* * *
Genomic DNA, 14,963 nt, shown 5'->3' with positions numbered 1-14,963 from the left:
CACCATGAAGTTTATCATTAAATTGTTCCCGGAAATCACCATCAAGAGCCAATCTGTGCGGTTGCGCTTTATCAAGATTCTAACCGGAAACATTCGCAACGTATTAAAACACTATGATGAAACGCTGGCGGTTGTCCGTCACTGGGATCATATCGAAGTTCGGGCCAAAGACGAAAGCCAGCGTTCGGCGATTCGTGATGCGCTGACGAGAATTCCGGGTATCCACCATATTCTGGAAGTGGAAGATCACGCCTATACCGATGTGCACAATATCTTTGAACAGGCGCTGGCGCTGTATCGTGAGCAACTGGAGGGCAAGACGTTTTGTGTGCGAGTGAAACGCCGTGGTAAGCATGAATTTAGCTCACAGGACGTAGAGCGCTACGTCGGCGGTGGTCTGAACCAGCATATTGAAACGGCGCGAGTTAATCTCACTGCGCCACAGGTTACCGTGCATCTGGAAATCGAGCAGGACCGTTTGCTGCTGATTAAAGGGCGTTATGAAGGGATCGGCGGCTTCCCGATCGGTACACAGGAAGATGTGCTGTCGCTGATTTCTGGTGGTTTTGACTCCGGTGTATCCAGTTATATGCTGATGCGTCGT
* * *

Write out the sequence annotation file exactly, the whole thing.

Genomic DNA, 14,963 nt, shown 5'->3' with positions numbered 1-14,963 from the left:
CACCATGAAGTTTATCATTAAATTGTTCCCGGAAATCACCATCAAGAGCCAATCTGTGCGGTTGCGCTTTATCAAGATTCTAACCGGAAACATTCGCAACGTATTAAAACACTATGATGAAACGCTGGCGGTTGTCCGTCACTGGGATCATATCGAAGTTCGGGCCAAAGACGAAAGCCAGCGTTCGGCGATTCGTGATGCGCTGACGAGAATTCCGGGTATCCACCATATTCTGGAAGTGGAAGATCACGCCTATACCGATGTGCACAATATCTTTGAACAGGCGCTGGCGCTGTATCGTGAGCAACTGGAGGGCAAGACGTTTTGTGTGCGAGTGAAACGCCGTGGTAAGCATGAATTTAGCTCACAGGACGTAGAGCGCTACGTCGGCGGTGGTCTGAACCAGCATATTGAAACGGCGCGAGTTAATCTCACTGCGCCACAGGTTACCGTGCATCTGGAAATCGAGCAGGACCGTTTGCTGCTGATTAAAGGGCGTTATGAAGGGATCGGCGGCTTCCCGATCGGTACACAGGAAGATGTGCTGTCGCTGATTTCTGGTGGTTTTGACTCCGGTGTATCCAGTTATATGCTGATGCGTCGT